Lately I have spent quite a bit of time talking about and defining different cloud terms. But the last few weeks have provided me with some additional perspective in terms of what people are looking for from “the Cloud.” They don’t just want “the Cloud” – they want the ability to manage the cloud and be in control of the data they put there and that inability to do so is what still gives users pause about “the Cloud.”
In talking to a number of users over the past few weeks about “the Cloud” and what they want from it, it is clear this is the strategic direction they want to take their organizations. But the feedback they also provide is that “the Cloud” is more hype than reality in their environments and that they have to progress very slowly and cautiously down this path for a variety of reasons that include:
- They want to control and manage “the Cloud.” While some companies are ready to turn over the control and management of some of their data to a third party, most are not. IT administrators and directors want to retain and feel like they are always in control of their data but as they move it to the cloud they still feel like they are giving up too much control. The last thing they want to feel is powerless should something go wrong and right now cloud providers are not yet giving them that assurance.
- They want a single portal from which to control and manage “the Cloud.” It seems that this portal is becoming vCenter. IT staffs are not growing (though I am getting conflicting information on that point) so organizations need to continue manage more with the same people. To facilitate this ideal the guys who support the infrastructure do not want to use multiple portals (vendor provided or other) to manage their cloud infrastructure, they want one. Since most organizations started virtualizing their server infrastructure with VMware and are using vCenter to manage their VMs, they want their cloud storage infrastructure to plug into vCenter so they can manage their storage from that portal as well.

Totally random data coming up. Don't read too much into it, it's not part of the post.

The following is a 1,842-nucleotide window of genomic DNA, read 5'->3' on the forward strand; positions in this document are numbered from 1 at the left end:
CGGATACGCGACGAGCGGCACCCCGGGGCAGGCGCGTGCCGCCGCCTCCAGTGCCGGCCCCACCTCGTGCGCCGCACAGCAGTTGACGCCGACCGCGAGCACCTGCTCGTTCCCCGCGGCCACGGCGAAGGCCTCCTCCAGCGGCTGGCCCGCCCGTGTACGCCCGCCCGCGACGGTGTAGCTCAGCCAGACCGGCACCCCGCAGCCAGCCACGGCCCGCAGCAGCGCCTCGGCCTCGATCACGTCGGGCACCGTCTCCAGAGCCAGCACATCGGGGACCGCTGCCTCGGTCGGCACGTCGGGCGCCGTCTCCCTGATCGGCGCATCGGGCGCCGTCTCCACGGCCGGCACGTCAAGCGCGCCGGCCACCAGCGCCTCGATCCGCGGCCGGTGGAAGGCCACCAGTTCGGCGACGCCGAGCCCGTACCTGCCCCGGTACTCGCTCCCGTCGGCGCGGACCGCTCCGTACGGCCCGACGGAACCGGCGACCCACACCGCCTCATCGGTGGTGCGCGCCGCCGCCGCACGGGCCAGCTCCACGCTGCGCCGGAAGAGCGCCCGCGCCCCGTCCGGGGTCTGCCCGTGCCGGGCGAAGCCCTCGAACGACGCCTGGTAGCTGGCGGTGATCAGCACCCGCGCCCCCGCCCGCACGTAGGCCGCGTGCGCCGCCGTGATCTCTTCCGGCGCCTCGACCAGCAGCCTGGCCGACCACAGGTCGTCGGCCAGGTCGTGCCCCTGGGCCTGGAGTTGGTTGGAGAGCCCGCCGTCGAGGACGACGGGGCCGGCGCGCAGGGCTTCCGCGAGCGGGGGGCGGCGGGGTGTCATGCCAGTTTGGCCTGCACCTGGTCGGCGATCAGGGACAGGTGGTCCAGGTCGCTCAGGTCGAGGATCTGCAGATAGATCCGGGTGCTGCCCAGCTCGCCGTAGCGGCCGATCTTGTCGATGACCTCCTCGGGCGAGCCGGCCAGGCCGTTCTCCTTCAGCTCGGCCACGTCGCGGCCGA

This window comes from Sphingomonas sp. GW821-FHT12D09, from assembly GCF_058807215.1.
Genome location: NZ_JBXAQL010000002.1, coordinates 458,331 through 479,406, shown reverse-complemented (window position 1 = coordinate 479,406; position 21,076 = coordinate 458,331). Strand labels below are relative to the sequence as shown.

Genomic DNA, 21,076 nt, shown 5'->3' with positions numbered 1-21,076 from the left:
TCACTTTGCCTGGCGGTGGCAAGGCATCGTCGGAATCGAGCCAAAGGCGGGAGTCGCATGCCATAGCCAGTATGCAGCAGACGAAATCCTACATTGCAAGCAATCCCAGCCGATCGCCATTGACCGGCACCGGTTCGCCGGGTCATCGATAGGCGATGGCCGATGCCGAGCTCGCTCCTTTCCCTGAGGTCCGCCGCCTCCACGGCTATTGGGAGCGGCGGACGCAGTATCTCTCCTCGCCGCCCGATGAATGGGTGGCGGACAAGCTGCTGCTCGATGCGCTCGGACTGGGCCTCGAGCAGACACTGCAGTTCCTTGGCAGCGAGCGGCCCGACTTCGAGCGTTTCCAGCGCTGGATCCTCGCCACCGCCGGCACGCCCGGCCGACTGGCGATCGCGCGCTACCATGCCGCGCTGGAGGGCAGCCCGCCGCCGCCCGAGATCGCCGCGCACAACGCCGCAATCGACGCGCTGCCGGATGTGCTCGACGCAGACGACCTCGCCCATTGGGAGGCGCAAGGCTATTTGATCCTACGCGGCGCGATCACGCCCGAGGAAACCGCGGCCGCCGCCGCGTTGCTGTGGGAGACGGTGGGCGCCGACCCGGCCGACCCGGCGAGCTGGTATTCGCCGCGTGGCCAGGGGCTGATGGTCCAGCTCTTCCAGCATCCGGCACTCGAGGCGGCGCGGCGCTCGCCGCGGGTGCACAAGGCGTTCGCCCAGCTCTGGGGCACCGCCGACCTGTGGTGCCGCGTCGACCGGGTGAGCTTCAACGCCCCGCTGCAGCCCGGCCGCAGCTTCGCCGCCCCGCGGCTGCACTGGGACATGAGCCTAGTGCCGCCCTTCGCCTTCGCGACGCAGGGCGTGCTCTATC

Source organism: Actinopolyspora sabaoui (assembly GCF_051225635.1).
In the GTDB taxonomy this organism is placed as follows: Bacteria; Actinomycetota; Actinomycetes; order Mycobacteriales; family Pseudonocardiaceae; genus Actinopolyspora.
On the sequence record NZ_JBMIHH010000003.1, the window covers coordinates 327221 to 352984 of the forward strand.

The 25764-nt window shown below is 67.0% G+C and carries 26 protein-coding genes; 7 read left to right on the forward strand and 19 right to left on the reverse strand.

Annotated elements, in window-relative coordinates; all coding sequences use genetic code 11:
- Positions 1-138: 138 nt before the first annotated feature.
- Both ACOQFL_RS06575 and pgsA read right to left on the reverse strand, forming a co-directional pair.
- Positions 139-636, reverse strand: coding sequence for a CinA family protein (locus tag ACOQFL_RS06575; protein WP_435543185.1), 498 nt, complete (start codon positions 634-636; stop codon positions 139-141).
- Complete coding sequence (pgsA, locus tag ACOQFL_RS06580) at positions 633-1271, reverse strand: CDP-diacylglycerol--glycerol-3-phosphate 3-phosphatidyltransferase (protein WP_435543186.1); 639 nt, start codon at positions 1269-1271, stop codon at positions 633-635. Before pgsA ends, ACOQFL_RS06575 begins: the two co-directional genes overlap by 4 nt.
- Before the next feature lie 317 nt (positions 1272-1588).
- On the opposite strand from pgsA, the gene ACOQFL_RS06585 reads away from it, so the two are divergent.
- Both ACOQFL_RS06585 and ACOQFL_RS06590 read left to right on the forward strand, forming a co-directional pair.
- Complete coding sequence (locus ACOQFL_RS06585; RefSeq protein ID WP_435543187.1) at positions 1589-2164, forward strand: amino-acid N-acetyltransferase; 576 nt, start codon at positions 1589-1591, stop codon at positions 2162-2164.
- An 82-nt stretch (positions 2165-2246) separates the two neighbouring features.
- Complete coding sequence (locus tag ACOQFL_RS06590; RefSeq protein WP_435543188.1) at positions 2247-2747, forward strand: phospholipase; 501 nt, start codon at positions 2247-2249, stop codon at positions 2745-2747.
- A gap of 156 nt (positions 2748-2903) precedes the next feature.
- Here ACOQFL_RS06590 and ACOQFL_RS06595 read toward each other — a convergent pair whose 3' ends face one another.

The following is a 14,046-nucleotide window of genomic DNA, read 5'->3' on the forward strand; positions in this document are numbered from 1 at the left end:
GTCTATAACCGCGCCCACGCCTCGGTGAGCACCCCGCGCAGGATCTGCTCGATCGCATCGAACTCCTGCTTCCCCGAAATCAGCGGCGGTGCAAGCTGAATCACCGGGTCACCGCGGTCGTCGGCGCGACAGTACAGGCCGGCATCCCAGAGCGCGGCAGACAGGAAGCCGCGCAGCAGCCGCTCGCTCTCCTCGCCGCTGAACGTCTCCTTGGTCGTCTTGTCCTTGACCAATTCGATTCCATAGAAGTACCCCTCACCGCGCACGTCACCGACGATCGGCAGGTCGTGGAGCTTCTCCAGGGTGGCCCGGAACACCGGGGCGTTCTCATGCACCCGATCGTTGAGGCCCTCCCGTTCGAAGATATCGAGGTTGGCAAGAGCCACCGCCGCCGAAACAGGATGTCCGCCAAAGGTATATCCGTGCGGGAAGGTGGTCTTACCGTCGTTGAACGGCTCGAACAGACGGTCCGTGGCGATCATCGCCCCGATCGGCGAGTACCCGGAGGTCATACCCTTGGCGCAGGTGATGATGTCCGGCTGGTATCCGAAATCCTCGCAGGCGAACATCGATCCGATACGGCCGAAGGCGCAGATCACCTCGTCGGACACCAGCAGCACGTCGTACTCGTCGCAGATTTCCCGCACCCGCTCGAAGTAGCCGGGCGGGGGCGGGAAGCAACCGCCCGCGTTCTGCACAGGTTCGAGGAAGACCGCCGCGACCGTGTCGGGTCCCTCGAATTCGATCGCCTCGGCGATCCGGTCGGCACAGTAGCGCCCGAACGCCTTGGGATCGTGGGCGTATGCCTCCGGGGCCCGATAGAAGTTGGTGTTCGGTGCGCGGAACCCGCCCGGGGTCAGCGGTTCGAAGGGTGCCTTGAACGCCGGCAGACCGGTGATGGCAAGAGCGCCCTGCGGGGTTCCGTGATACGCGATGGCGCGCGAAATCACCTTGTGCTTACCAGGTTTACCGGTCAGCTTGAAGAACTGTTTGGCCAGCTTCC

- They first want to build clouds in-house. Before they hand off any of their business critical applications or application data to a third party, they are building private clouds in house. To a certain degree, this defeats one of the purposes of a Cloud model. They still have to lay out CAPEX dollars to build this cloud-enabled infrastructure instead of going directly to an OPEX model that theoretically provides it. I attribute this decision to two factors. First, most storage vendors are not setup at this point to support an OPEX model and, second, users view it as less risky at this point to build their own cloud as opposed to hosting it with someone else.
- The storage buying decisions are becoming very complicated. It used to be when buying storage arrays the decision pretty much boiled down to what volume management features you wanted on an array (LUNs, LUN groups, RAID options,) how many FC ports you wanted and how well it performed. Now storage array buying has become a highly complex exercise. Those other features are still part of the equation but features such as sub-volume tiering, thin provisioning, snapshots and replication as well as integration with data protection software are all part of the discussion and must be reviewed individually as all of their features may be used in a virtualized environment to deliver on the ideal of the cloud such that it operates as a utility and applications and their data are constantly available.
Users like the idea of “the Cloud” and are gravitating in its direction but they are not willing to take a leap of faith in the hopes that a cloud provider will be there to catch them should they fall. Instead they are taking a much more measured approach toward implementing the cloud giving preference to those solutions that enable them to implement the cloud in such a way that they can manage and control it.